- Granite: It’s a strictly natural stone, therefore it’s going to be rife with minerals, unpredictable structures and compositions. Every granite is different, even if you purchase a stone of the same kind. This is important. Natural stone granite wall cladding suits traditional interiors far better than a modern mirror-chipped quartz. You can create an amalgamation of natural features, a blend of organic designs.
- Quartz: A man-made conglomerate stone. Using this product for wall panels, especially the trendy marble look quartzes can be a great solution for modern interiors, especially those where minimalism is dominant. Quartzes currently have the biggest range of colours available: grey plain hues, black and white veined compositions or red mirror chipped hues. Quartz is a universal stone, fitting any room in the property.
- Ceramic: All new, contemporary sites employ ceramic for stone wall cladding. These cladding panels are imbued with resistance but above all companies like Dekton and Neolith boast a variety of different texture finishes unavailable elsewhere. So if you want that leather finish on your bathroom wall or river texture spread across the garden wall, opt for sintered stone.
Whichever stone you pick is completely a matter of personal preference, taste and general design of your home.
Is it true ceramic stone can be used to clad furniture?
Indeed! In theory any object, even the tiniest items can be covered in thin sintered-stone. Whether it be your kitchen cabinets, doors, window frames, windowsills or office desks, ceramic will always find a place for something in your home.
If you’re renovating your house and purchasing new furniture, it’s particularly important to try out cladding with ceramic. You can cover your desk with matte-finish, sandstone feel Dekton to once and for all protect your surface from the nightmarish coffee stains. Or perhaps apply beautiful, grey Neolith onto your bath surrounds, to eliminate the need for re-grouting and re-siliconing once and for all.
Where is granite wall cladding most applicable?
There is no set, preferable place for granite wall cladding to be inserted. As is mentioned above, you can use them for external as well as internal applications: to cover your home wall, patio fence, perhaps a pool or simple use cladding for garden walls; while indoor you can use them for bathroom decoration, slotting between quoins or layering the children’s play area.
There are no limits to cladding made from our products. There is also very few negatives to point out. While the long-term effects of water on wood or metal are proven to be harmful, heavy impacts on tiles can break them and paint will flake, absorb moisture or disintegrate, stone survives it all.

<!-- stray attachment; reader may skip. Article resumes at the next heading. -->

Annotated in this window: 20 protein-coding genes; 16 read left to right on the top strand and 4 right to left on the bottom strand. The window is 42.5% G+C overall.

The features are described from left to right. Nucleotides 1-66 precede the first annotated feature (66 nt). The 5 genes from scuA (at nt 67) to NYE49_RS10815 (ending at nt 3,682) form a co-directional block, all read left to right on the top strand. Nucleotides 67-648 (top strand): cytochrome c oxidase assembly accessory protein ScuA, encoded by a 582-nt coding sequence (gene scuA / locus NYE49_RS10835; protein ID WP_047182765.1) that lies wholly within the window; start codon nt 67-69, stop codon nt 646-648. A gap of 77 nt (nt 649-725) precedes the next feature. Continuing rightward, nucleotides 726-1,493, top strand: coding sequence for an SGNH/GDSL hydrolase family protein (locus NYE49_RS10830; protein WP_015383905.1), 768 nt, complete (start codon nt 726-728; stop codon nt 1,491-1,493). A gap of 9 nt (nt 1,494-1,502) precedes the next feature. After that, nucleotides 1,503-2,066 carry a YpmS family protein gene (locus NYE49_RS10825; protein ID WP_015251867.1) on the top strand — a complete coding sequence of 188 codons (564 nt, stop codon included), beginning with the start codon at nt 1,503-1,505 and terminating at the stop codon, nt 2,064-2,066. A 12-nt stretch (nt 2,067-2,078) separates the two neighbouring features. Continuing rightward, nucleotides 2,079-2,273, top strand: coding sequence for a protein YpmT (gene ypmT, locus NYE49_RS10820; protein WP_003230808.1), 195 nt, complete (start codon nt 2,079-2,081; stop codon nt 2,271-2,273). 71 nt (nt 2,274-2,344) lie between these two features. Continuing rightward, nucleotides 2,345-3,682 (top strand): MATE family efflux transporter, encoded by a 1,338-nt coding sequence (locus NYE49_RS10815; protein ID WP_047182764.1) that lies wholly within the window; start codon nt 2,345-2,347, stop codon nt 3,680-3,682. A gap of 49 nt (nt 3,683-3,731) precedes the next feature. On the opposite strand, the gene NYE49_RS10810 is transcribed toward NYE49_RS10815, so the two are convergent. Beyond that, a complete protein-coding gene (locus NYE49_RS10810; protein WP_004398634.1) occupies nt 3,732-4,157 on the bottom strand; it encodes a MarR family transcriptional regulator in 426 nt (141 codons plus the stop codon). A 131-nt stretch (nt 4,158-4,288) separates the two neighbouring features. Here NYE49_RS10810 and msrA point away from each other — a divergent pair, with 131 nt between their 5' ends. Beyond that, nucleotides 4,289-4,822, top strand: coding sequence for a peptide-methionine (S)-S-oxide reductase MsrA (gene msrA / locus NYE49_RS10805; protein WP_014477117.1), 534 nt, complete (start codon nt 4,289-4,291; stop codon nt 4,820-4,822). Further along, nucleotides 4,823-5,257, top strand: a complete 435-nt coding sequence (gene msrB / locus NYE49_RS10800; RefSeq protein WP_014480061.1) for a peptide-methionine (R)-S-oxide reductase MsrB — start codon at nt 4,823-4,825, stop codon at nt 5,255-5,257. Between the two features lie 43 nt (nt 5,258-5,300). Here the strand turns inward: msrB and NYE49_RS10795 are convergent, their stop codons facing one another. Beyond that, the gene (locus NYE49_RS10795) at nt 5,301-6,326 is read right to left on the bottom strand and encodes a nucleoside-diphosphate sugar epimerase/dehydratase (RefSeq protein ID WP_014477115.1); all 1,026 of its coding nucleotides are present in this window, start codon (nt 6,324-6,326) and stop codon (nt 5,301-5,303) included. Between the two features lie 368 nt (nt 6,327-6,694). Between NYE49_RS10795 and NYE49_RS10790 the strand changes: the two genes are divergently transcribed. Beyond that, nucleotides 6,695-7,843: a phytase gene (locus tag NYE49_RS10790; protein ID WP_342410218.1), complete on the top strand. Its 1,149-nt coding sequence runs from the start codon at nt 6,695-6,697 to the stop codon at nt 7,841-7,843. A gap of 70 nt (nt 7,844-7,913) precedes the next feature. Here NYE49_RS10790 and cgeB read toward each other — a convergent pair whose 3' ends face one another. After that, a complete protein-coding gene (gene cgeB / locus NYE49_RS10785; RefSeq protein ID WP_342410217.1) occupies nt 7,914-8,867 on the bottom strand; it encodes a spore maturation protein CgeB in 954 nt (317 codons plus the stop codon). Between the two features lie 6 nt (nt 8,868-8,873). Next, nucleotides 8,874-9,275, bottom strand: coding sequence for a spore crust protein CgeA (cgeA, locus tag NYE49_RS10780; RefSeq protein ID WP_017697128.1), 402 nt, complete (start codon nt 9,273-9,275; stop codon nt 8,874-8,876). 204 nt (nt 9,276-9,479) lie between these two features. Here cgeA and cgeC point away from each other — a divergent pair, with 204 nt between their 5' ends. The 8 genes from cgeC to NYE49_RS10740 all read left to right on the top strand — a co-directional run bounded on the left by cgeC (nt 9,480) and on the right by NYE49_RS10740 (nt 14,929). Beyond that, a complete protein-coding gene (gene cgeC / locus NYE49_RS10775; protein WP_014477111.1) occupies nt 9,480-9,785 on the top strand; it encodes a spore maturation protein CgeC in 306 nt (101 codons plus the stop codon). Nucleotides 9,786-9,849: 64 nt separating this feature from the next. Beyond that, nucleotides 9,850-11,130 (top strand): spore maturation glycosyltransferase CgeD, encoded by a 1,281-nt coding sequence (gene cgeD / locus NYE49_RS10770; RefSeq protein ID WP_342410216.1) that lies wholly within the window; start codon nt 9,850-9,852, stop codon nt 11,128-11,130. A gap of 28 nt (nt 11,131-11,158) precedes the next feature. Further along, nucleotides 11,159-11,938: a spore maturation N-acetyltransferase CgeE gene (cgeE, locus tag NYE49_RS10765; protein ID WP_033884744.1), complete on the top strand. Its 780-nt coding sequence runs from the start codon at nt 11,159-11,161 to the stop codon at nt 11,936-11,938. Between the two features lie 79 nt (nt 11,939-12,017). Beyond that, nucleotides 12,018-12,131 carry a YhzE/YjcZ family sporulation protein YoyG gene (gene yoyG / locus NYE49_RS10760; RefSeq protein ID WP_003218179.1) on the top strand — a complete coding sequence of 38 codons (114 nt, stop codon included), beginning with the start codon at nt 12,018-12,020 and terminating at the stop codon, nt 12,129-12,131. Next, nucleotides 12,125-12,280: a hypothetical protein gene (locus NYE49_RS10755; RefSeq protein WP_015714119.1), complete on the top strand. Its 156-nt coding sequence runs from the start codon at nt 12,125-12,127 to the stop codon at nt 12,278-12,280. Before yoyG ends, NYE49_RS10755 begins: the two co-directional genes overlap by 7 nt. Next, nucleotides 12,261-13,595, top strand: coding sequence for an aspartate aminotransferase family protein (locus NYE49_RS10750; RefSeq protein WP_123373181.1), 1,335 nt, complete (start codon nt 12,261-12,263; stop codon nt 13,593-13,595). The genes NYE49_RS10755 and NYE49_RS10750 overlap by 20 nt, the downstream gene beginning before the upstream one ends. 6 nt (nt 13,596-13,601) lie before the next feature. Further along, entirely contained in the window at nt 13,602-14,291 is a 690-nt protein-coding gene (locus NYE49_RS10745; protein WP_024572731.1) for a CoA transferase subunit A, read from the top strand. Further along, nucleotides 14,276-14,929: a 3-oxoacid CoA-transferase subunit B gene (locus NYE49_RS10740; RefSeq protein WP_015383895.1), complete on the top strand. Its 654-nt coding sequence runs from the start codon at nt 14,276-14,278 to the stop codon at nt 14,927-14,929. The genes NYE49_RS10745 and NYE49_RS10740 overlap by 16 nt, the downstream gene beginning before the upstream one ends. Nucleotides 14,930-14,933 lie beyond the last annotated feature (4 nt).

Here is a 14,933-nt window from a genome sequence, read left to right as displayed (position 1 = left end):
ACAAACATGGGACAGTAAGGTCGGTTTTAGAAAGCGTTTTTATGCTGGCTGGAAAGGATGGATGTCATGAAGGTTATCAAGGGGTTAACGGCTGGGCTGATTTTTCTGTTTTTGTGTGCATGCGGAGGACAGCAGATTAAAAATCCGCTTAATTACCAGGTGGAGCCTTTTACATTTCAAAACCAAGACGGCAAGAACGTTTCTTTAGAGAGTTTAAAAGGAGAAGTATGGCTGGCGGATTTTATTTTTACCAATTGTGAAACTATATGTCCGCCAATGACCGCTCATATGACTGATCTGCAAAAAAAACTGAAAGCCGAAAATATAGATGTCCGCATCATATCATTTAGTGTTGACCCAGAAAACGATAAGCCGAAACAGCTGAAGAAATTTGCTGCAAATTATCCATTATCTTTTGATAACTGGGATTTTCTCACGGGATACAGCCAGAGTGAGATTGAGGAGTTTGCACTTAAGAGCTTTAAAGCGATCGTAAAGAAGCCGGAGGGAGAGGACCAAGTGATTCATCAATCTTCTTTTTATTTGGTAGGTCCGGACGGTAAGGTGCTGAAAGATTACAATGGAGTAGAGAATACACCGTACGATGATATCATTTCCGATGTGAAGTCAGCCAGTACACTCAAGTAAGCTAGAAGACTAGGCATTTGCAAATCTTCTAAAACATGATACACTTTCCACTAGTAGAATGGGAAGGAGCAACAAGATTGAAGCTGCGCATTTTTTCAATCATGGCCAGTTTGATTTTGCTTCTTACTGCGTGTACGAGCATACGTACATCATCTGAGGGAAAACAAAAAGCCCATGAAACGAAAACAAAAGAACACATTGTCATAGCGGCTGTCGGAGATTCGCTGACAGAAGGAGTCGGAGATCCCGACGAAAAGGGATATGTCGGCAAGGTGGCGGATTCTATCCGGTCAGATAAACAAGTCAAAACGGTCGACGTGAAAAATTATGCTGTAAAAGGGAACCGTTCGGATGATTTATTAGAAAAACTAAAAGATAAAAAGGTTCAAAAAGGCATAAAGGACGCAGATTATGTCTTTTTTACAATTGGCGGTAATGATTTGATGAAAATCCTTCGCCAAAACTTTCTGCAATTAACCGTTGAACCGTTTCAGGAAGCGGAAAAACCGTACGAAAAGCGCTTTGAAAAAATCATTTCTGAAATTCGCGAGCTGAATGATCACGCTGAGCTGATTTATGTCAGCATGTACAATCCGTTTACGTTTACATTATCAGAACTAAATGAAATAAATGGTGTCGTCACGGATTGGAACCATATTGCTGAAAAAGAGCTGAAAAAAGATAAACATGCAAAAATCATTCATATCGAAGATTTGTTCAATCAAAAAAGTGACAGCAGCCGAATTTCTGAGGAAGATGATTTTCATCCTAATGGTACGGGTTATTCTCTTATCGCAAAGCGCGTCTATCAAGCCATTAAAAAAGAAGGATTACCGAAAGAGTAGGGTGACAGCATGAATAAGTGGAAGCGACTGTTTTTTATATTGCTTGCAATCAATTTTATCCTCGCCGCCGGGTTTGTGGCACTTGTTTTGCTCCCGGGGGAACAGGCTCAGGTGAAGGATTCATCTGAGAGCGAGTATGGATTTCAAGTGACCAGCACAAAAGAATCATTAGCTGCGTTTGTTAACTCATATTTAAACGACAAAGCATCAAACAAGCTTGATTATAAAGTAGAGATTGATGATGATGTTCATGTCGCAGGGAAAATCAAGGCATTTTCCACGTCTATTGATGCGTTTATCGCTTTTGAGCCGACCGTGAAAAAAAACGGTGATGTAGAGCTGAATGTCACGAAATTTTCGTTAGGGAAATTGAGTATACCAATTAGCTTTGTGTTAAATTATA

How do you fix stone cladding to walls? How do you install stone cladding? Is it safe?
We apply stone cladding in very secure ways. For larger panels (e.g. 3cm granite) we use special reinforcement, essentially drilling the panels into the wall, in an expert way that it’s only done from the back.
Our team of professional fitters are so experienced that we’ve even done numerous ceilings covered in marble look quartzes and suchlike, suspended on specialised rivets that hold everything securely in place. This is a frequent solution in kitchens or living room areas, where guests spend most time and can gape in awe at the floating natural stone ceiling system.
The smaller panels, e.g. thin ceramic can be simply glued on surfaces with specialised glues. We use the same glue for securing worktops in place.
Where to buy stone cladding? Will you come out to measure?
You can purchase all colours and palce an order for the entire project at our showroom. You can do so either by booking an appointment and coming to us directly. Our team of experts will happily help you and provide all sorts of guidance.
You’re also welcome to contact us via an email address or UK landline phone. Plenty of contact forms are also scattered across our website.
When you place your order, we familiarise ourselves with your plans and ideas, we always come out to measure (aka templating). To us this process is pivotal – we always want each project to be completed smoothly, with no flaws and as little setbacks as possible. It’s thanks to such fastidious process that our customers always provide us great feedback.
If you require any information regarding our politics, methods of working or the materials themselves, please reach out.
is stone cladding expensive? How much for a single wall?
The prices of wall cladding can depend on various factors. Firstly the slab/colour you selected. All our suppliers have their set prices. Whichever product you choose, will depend on the final price.
We also need to take into regard the surface area you’ll need to cover. This will all impact the number of slabs you’ll require, how much of our labour (cutting, polishing etc.) you’ll need, so on and so forth.